The driving forces analysis is frequently used in conventional multivariate analysis such as multiple linear regression, canonical correlation analysis, principal component analysis and logistic model. These methods, however, assume that the input data are spatially independent regardless of the facts showing otherwise in landscape analysis. To overcome the shortfalls of the conventional methods to address the spatial autocorrelations, we proposed a new model (AutoLogistic) by incorporating the spatial autocorrelations into the conventional logistic model. AutoLogistic model was then applied at the Nverzhai watershed of Zhangjiajie to identify the driving forces for the cover changes. We included spatial variables (slope, altitude, aspect), distance to the nearest road, stream and residential areas in our new model. Model predictions were validated based on the Relative Operating Characteristics (ROC) method. We found that: (1) the vegetation cover changes and the driving factors appeared positive autocorrelation in space that decreases with distance across the watershed; (2) the AutoLogistic model showed higher accuracy than that of the logistic model, with remarkable reduction in the number of independent variables; (3) the magnitudes of influences from the natural driving forces seemed significantly different from those of the anthropogenic driving forces. Slope was the single most important variable on changes in farmlands, orchards, evergreen broad-leaved stands, and the coniferous stands, while aspect showed its importance for changes of farmlands, orchards, evergreen broad-leaved stands, and the shrub stands. Elevation appeared an unimportant factor driving the cover changes. Interestingly, the changes in deciduous broad-leaves stands seemed to be more influences by anthropogenic activities.
Zhu L.,Northeast Forestry University |
Zhang Y.,Institute of Forest Ecology |
Li Z.,CAS Research Center for Eco Environmental Sciences |
Guo B.,Northeast Forestry University |
Wang X.,Northeast Forestry University
Climate of the Past | Year: 2016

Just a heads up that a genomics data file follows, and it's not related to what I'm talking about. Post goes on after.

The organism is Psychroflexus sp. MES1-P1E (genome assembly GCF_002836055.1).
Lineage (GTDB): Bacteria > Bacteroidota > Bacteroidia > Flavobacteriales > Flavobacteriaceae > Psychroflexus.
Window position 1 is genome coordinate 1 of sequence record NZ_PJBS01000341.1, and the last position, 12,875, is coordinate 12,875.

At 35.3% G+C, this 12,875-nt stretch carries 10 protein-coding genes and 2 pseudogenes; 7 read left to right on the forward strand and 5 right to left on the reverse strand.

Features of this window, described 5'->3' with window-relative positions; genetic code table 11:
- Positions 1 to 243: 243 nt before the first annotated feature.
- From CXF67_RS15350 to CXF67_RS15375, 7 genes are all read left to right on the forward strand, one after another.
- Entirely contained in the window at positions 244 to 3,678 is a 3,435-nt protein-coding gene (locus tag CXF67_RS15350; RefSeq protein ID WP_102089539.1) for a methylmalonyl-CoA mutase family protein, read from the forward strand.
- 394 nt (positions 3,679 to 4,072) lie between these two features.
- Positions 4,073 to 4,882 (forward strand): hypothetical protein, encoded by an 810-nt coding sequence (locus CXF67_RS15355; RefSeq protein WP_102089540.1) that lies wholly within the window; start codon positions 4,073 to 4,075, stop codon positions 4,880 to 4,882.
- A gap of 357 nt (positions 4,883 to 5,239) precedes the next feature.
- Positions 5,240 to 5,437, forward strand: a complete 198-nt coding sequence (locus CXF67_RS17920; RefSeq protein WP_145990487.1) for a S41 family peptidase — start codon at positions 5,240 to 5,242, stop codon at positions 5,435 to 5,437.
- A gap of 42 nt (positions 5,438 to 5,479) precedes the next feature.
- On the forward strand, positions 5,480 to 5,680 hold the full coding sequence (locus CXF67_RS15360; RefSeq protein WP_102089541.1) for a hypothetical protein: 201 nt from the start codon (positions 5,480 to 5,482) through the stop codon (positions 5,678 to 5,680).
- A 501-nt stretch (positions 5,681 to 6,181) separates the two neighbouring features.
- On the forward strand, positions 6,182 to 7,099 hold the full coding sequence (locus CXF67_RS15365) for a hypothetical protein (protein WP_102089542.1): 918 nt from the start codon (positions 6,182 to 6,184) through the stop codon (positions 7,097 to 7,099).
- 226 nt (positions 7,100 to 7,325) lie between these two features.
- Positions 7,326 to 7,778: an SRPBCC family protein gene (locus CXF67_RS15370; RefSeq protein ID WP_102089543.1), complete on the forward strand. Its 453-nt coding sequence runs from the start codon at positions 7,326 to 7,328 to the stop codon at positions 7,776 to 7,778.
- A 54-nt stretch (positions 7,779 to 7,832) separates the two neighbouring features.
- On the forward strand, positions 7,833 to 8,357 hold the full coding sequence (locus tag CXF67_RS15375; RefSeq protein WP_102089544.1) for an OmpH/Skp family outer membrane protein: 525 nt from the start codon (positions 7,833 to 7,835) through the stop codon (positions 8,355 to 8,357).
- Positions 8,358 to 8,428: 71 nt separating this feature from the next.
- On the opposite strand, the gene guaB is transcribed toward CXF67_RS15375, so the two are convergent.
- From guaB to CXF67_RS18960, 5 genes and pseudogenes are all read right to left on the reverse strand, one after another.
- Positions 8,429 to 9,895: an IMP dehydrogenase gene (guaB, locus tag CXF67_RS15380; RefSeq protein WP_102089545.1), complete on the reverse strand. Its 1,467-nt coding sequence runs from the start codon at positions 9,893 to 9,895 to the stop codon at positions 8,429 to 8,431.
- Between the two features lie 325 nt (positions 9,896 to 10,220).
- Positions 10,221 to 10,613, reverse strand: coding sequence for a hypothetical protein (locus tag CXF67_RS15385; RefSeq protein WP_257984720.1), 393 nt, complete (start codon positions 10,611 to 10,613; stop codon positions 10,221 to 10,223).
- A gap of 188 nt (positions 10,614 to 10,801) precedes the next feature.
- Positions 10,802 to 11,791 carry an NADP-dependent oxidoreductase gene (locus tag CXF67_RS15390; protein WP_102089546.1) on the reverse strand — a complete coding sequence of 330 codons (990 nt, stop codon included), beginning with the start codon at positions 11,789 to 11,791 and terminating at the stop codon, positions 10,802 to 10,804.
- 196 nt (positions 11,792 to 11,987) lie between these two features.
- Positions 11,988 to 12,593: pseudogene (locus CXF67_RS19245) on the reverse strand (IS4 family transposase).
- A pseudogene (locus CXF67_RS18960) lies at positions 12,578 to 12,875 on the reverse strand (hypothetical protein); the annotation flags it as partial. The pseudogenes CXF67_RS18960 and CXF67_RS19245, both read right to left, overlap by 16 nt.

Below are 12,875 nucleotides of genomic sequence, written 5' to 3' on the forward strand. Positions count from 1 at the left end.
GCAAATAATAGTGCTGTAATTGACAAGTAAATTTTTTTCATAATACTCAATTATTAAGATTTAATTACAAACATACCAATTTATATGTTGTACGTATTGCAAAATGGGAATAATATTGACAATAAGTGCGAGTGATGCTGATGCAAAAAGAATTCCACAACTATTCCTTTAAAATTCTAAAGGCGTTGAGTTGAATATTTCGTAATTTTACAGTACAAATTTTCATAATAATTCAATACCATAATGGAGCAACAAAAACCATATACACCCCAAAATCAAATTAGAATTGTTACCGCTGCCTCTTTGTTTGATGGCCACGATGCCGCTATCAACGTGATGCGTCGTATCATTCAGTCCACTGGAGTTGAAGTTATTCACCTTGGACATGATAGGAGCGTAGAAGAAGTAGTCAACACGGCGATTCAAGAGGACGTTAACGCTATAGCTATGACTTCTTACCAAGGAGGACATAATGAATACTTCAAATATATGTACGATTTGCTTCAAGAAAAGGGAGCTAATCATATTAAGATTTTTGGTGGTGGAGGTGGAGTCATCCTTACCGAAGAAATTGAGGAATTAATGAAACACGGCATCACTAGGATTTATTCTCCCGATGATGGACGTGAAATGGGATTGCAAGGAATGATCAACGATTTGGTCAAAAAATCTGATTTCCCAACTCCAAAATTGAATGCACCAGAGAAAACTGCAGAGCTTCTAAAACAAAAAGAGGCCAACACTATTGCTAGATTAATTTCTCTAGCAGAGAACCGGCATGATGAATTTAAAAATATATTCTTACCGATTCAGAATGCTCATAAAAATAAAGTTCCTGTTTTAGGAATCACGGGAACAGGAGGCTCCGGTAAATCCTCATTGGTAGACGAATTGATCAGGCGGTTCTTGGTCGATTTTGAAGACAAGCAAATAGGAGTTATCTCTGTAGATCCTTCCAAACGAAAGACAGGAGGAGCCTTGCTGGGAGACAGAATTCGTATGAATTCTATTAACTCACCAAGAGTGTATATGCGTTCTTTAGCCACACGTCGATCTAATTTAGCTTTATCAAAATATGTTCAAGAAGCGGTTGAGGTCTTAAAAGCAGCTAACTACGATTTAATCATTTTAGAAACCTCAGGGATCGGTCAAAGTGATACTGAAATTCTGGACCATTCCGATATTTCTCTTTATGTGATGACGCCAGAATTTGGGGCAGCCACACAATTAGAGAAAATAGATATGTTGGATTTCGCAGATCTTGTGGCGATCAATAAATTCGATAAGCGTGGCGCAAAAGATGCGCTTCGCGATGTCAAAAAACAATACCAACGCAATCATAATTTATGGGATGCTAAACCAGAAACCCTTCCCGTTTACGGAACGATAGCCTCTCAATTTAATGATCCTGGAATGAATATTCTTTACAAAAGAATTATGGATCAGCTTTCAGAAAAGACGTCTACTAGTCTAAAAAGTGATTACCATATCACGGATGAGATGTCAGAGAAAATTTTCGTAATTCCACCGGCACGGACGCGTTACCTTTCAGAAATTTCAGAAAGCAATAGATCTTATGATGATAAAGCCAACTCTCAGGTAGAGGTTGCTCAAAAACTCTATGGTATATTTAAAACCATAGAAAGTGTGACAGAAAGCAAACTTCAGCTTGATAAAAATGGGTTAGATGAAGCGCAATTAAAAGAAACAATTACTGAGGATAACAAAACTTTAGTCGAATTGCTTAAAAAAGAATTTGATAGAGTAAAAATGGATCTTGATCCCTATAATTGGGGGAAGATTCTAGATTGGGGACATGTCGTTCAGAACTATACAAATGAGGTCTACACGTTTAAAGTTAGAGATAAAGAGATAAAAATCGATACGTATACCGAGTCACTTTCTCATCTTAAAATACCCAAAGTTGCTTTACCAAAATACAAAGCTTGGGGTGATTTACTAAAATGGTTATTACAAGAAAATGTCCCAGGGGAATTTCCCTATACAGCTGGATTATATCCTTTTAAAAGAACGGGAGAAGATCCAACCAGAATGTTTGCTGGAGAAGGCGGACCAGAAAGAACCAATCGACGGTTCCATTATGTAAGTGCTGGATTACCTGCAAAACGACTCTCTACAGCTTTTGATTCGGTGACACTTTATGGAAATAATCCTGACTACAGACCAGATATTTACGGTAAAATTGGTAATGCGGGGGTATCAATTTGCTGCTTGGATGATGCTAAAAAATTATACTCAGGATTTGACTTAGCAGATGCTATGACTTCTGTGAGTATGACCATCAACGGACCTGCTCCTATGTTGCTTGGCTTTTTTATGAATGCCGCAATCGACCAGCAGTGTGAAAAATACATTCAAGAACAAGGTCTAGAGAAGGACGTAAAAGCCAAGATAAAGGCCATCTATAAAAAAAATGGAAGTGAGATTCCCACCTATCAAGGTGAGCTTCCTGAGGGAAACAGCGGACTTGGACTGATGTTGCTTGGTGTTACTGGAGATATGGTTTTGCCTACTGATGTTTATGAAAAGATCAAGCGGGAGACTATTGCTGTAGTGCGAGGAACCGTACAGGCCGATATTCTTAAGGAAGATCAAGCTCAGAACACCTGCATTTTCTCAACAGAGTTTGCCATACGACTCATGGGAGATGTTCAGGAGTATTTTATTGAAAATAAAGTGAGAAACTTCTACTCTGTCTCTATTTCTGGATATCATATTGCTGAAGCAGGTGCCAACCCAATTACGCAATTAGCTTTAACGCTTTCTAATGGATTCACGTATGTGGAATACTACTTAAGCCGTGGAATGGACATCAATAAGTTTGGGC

We present a reconstruction of July-August mean maximum temperature variability based on a chronology of tree-ring widths over the period ADĝ€-1646-2013 in the northern part of the northwestern Sichuan Plateau (NWSP), China. A regression model explains 37.1ĝ€-% of the variance of July-August mean maximum temperature during the calibration period from 1954 to 2012. Compared with nearby temperature reconstructions and gridded land surface temperature data, our temperature reconstruction had high spatial representativeness. Seven major cold periods were identified (1708-1711, 1765-1769, 1818-1821, 1824-1828, 1832-1836, 1839-1842, and 1869-1877), and three major warm periods occurred in 1655-1668, 1719-1730, and 1858-1859 from this reconstruction. The typical Little Ice Age climate can also be well represented in our reconstruction and clearly ended with climatic amelioration at the late of the 19th century. The 17th and 19th centuries were cold with more extreme cold years, while the 18th and 20th centuries were warm with less extreme cold years. Moreover, the 20th century rapid warming was not obvious in the NWSP mean maximum temperature reconstruction, which implied that mean maximum temperature might play an important and different role in global change as unique temperature indicators. Multi-Taper method (MTM) spectral analysis revealed significant periodicities of 170-, 49-114-, 25-32-, 5.7-, 4.6-4.7-, 3.0-3.1-, 2.5-, and 2.1-2.3-year quasi-cycles at a 95ĝ€-% confidence level in our reconstruction. Overall, the mean maximum temperature variability in the NWSP may be associated with global land-sea atmospheric circulation (e.g., ENSO, PDO, or AMO) as well as solar and volcanic forcing.